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Tuned Out by Keith A. Pearson Read Online (FREE)

Tuned Out by Keith A. Pearson Read Online

Read Tuned Out by Keith A. Pearson full novel online for free

1.

One week in and I’ve already reached peak-January.

Seven-thirty on a cold, grey morning and I’d rather be anywhere than here — the waiting room of a backstreet garage. There is no worse time for your MOT to expire than a few days after Christmas; not that I realised it had expired until the police pulled me over on New Year’s Eve. They warned me not to drive the car until I had a valid MOT certificate unless I fancied a hefty fine. Consequently, I saw in the New Year alone in my poky flat rather than at my brother’s house in Kent.

“Mr Grant?”

“Yes.”

I approach the gammon-faced man at the service counter.

“Not good news I’m afraid,” he confirms. “It failed.”

It’s not good news for me, maybe, but the garage now has an excuse to quadruple my bill. Mr Gammon-face does his best to hide it, but I can see the glee in his eyes.

“What did it fail on?”

“You need two new tyres and the brake pads are shot.”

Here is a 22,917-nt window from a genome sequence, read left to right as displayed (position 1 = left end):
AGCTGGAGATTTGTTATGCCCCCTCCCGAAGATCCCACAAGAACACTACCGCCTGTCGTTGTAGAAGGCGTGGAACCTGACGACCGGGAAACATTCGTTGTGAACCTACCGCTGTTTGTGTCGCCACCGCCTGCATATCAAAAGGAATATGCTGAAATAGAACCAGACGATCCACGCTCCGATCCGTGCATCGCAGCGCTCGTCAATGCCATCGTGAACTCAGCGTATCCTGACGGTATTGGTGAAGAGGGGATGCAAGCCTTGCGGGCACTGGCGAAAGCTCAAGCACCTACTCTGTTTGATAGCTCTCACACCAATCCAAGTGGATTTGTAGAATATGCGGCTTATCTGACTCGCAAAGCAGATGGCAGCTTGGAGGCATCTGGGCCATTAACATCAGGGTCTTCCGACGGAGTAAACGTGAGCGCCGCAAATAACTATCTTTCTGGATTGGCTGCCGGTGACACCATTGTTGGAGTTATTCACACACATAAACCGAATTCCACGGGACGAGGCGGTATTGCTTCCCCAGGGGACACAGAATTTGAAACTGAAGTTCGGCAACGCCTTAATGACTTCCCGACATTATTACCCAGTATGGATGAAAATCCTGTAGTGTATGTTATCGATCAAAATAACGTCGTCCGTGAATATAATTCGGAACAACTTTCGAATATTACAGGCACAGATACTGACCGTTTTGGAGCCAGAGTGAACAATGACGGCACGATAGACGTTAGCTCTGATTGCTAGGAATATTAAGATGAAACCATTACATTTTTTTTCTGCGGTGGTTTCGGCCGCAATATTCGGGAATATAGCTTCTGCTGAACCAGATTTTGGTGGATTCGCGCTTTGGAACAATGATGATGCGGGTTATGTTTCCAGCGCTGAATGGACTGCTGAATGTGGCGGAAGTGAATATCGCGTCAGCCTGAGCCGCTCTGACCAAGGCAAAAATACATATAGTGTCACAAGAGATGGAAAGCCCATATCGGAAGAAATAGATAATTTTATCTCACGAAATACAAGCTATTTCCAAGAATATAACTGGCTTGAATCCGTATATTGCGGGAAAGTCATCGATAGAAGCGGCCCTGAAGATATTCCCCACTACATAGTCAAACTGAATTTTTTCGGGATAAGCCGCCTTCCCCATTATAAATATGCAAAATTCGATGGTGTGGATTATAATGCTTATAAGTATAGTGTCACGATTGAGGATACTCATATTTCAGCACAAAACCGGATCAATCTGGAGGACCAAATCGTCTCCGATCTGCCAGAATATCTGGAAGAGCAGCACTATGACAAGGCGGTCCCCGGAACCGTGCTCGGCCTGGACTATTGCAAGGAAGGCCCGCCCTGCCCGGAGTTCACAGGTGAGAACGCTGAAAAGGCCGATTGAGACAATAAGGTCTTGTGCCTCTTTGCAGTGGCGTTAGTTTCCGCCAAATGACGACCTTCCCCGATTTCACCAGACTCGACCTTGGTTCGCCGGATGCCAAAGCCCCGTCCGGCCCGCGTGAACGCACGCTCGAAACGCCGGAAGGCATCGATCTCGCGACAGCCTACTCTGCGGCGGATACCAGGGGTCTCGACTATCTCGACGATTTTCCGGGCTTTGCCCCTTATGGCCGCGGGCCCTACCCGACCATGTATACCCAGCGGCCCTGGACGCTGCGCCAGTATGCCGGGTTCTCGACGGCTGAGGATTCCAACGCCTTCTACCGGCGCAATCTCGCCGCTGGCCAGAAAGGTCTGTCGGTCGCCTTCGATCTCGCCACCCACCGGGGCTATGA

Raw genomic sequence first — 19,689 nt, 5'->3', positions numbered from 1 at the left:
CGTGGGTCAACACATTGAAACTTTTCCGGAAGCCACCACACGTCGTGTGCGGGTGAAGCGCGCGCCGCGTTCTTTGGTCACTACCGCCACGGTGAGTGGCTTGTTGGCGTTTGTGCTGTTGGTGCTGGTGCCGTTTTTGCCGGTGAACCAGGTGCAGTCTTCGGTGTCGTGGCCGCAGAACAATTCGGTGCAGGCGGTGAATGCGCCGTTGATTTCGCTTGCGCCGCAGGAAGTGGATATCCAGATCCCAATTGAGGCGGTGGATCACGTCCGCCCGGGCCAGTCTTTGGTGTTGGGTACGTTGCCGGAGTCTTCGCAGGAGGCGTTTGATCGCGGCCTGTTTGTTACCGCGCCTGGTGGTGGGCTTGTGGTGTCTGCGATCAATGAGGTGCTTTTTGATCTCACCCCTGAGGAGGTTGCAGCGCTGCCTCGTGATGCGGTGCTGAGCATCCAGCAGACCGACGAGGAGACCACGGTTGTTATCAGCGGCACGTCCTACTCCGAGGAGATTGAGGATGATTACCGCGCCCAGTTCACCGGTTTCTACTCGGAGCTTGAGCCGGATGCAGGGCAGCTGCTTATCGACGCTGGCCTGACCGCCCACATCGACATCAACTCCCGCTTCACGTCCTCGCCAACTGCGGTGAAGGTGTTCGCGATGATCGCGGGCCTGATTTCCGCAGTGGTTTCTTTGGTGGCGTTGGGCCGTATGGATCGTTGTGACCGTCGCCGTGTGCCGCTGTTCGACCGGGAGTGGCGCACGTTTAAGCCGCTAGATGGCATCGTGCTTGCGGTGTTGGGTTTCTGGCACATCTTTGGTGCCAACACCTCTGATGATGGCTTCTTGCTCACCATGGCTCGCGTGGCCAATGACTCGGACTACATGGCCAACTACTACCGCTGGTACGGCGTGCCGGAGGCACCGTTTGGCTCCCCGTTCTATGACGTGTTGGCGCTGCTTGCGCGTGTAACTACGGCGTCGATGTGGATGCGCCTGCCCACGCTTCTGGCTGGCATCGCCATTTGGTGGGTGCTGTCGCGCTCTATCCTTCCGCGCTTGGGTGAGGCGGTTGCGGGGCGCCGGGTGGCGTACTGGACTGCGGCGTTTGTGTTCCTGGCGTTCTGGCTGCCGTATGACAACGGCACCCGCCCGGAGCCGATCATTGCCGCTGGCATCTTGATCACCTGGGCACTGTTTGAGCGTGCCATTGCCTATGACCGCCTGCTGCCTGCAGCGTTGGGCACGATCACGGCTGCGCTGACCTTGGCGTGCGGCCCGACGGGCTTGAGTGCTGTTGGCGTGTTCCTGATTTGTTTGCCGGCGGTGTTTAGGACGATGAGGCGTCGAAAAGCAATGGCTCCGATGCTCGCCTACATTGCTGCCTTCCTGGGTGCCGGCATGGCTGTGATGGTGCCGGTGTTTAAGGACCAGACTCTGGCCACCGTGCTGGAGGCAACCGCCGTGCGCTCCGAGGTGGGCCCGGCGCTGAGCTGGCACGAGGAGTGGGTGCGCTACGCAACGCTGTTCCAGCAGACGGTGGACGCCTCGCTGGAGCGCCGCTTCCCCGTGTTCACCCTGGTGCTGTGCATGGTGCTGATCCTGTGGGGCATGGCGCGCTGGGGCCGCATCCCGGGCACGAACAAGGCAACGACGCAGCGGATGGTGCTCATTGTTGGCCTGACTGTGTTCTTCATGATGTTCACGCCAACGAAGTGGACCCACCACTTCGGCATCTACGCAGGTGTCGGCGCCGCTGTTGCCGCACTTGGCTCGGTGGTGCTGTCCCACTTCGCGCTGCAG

I knew the tyres were borderline legal but the brakes seemed okay.

“Are you sure the brake pads need replacing?”

“Positive.”

I pull out my phone and tap the screen.

“Bear with me a moment.”

A quick Google search and I check the garage’s online reviews. They’re a mixed bag with a handful of customers complaining they were charged for unnecessary work. I probably should have checked before but options were limited for an early booking.

“Can I see the brake pads, please?”

“Why?”

“They’re my brake pads. Why can’t I see them?”

“I never said you can’t,” he shrugs. “I’ll just grab your keys.”

“My keys?”

“Yeah, you’re gonna need them, obviously.”

“Why?”

“To drive the car around the corner. Once you’re there, you can jack the car up, remove each of the front wheels, disassemble both brake calipers, remove the wheel studs …”

“Hold up,” I interrupt. “Surely you can do all that?”

“We did, and that’s how we discovered your brake pads need replacing. If you don’t believe our mechanic, you’re welcome to check yourself.”

The very personification of smug, he dangles the keys in front of me.

“How much?” I mumble.

“If you go for budget tyres, you might get a few quid change from two hundred.”

That’s January extended by another lunar cycle.

“Doesn’t look like I’ve much choice, does it? How long will it take?”

“Should be ready by the end of the day.”

I leave the garage and make my way to work on foot.

Yesterday marked twelfth night and there’s some unwritten rule it’s the date you’re supposed to take down all your Christmas decorations. I’m no fan of Christmas but I do miss the colour. January is a shit month for many reasons but it feels particularly stark when all the fairy lights and baubles have been packed away for another year.